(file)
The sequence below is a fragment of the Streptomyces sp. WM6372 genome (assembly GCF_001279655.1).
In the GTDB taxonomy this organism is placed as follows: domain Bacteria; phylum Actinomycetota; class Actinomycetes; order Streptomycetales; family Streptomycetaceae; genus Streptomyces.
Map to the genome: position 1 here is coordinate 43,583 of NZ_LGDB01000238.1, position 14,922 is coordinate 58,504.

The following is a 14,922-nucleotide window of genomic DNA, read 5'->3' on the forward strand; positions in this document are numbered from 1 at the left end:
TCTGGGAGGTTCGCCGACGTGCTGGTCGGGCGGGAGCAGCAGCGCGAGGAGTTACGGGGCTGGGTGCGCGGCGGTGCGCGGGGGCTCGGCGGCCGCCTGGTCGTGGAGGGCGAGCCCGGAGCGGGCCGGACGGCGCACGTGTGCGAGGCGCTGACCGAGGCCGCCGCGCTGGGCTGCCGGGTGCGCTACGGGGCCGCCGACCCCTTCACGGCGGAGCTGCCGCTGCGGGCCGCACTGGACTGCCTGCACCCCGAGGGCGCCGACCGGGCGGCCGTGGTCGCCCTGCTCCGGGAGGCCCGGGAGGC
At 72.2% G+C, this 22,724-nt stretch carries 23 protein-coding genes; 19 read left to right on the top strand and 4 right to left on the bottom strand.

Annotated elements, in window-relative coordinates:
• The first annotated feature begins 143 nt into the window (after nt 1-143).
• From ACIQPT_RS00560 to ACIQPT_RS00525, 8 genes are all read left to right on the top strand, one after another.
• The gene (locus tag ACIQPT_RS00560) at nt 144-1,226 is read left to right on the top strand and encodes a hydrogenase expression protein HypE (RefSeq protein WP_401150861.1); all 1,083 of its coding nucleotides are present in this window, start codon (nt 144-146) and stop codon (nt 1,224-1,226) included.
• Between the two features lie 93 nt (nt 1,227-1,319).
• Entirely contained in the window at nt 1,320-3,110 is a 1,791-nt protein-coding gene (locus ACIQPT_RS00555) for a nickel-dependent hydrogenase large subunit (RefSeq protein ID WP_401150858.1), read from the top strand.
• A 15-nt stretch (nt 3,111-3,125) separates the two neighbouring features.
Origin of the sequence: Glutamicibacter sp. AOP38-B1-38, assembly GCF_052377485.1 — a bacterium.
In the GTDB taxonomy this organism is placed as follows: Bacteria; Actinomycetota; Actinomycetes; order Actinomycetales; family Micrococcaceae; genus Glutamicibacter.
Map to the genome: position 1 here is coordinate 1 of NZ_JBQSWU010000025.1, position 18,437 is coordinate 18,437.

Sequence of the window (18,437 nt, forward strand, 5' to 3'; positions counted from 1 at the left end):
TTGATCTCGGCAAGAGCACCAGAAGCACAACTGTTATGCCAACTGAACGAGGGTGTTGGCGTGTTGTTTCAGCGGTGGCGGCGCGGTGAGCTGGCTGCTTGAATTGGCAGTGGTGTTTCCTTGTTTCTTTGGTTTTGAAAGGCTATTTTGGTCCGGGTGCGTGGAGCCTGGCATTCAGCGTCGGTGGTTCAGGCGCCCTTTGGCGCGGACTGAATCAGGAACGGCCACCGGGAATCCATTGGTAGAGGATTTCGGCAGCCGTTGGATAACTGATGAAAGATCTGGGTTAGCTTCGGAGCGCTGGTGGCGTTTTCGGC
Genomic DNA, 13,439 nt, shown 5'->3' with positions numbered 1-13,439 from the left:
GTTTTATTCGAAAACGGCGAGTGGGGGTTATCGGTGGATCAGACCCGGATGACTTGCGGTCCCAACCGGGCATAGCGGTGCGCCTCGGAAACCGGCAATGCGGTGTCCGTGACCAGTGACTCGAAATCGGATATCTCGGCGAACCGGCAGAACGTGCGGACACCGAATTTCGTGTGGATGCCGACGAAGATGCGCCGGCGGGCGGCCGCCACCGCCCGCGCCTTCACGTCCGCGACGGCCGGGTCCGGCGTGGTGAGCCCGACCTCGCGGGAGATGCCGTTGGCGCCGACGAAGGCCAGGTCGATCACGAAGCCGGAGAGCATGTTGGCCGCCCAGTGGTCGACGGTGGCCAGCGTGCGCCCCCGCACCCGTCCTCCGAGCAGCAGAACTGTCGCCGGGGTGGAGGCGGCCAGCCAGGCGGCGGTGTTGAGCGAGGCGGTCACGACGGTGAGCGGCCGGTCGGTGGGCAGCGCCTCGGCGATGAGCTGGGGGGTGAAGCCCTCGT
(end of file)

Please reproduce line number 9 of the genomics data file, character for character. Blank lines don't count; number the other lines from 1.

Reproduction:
• From ACIQPT_RS00560 to ACIQPT_RS00525, 8 genes are all read left to right on the top strand, one after another.